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Another value investor that I like to watch closely is Charles de Vaulx.
De Vaulx joined International Value Advisers, LLC (IVA) in May 2008 as a partner and portfolio manager, and serves as chief investment officer and portfolio manager.
Until March 2007, de Vaulx was portfolio manager of the First Eagle Global, Overseas, U.S. Value, Gold and Variable Funds, together with a number of separately managed institutional accounts.
In addition to sharing Morningstar’s “International Stock Manager of the Year” Award in 2001 with his co-manager, de Vaulx was runner-up for the same award in 2006.
From 2000 to 2004, de Vaulx was co-portfolio manager of the First Eagle Funds. He was named associate portfolio manager in August 1996. In 1987, he joined the SoGen Funds, the predecessor to the First Eagle Funds, working under legendary investor Jean-Marie Eveillard as a securities analyst.
One of my favorite de Vaulx interviews is one he did with Forbes in 2013 called, Charles de Vaulx On Stocks: Buying The Best House In A Bad Neighborhood. It provides some great insights into his investing strategy.
Pay particular attention to his thoughts on finding quality businesses and praying they are cheap, how to invest in overseas markets and, how to maximize your performance when the market is volatile.
Lets take a look…
This is a excerpt from the 2013 interview that de Vaulx did with Forbes called, Charles de Vaulx On Stocks: Buying The Best House In A Bad Neighborhood.
Steve Forbes: Charles, good to have you with us. You’ve had a long and distinguished career, and I want to begin by asking you to define “value investing.” It’s a term everyone uses, but people have various definitions of it. So, what is your definition of “value investing”?
de Vaulx: The basic definition is the belief that there are at times discrepancies between the intrinsic value of a company and the price at which that stock trades. So sometimes we try to identify companies, when there’s a large gap between the price of the stock and what we think the real value of the company is. Having said that, we have always had a bias towards better businesses; in other words, those that are able to compound their value over time.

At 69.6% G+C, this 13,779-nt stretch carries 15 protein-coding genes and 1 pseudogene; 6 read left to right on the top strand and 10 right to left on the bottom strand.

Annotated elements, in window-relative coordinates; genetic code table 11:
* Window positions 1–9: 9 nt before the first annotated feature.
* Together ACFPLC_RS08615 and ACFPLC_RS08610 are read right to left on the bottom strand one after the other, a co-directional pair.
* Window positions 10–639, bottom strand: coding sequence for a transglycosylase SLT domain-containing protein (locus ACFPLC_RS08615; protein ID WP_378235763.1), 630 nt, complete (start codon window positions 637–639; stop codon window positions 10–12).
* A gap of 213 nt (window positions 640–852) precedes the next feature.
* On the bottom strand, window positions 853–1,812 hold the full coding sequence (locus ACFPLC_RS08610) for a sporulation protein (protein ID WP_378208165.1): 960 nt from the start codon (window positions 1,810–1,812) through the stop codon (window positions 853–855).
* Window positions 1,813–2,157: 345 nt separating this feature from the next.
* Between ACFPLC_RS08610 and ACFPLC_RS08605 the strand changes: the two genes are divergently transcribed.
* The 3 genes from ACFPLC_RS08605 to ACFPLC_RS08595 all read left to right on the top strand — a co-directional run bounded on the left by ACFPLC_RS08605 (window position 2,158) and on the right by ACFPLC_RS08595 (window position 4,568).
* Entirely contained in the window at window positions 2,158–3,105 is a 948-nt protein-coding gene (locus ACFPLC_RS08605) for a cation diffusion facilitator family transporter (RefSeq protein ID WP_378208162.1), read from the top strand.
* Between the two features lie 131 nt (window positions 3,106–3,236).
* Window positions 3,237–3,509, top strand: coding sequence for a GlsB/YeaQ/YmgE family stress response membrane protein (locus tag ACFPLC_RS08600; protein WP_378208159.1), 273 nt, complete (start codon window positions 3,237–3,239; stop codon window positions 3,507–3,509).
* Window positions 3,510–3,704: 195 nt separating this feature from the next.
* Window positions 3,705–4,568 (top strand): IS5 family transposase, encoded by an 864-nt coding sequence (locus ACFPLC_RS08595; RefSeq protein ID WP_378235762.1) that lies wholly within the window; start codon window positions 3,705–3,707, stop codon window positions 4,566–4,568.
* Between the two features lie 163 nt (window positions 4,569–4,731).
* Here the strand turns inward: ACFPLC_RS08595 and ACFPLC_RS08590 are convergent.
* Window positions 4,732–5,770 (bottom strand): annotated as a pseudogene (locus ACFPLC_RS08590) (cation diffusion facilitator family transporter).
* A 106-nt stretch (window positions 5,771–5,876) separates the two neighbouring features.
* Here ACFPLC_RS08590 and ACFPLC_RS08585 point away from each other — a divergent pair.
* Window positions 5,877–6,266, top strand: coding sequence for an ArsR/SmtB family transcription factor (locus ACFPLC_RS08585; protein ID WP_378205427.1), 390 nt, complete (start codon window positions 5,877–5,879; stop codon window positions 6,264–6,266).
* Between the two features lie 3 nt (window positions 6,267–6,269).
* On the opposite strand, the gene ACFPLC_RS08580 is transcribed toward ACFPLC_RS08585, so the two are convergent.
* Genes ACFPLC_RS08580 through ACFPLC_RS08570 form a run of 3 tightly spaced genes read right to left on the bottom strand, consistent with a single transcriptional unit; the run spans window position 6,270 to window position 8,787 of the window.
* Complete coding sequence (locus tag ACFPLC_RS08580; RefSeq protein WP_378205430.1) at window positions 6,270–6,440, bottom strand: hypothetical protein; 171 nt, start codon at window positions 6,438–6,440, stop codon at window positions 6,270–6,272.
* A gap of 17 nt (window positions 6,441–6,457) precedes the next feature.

Forbes: Are those harder to find than the trash companies?
de Vaulx: Those are much harder to find, obviously than the net-nets, the cigar butts Ben Graham (PH) talked about. But if you can find those, the beauty is that time becomes your friend. If you buy into an average of mediocre business, you need that gap between the price and value to be closed as quickly as possible. You need, the old man to die. You need a new management to come in and restructure.
Forbes: A catalyst?
de Vaulx: You need a catalyst. Conversely, if you own a compounder, then time becomes your friend. And we also have a clear bias, Steve, towards companies with significant insider ownership. We believe that eating your own cooking is a very powerful thing whether it’s us as money managers, or…
Forbes: Talk for one second about what you do about eating your own cooking?
de Vaulx: Well, I eat quite a lot of it. I think collectively the 42 people that work in our firm have north of $100 million of our own money in the funds we manage, which for us is a significant amount.
Forbes: And those are two funds?
de Vaulx: Those are two funds, one which is Global, the whole-world one, which is international only.
Forbes: International being non-US?
de Vaulx: Being non-US, right. So we do believe, and it’s been proven historically, that companies, when insiders own a lot of the shares, tend to do a much better job. They care more. They have a longer-term vision.
So if you want to invest in companies with significant insider ownership, these companies tend to be smaller. What gives the float, what trades in the market, what’s not held by the family, may be smaller, so you can’t get in and out of these positions easily. So in principle, you have to be willing to hold onto these shares for many years. So you need to believe that the intrinsic value of those companies can grow to some extent over time.
Forbes: Now how do you do your screening, so to speak? Especially since you do the whole world?
de Vaulx: Well, most value investors do their screening by focusing first and foremost on the price. They try statistically to identify cheap-looking stocks, stocks that trade at a low PE ratio. Stocks that offer a high-dividend yield. Stocks that seem to tread at a low price-to-book basis.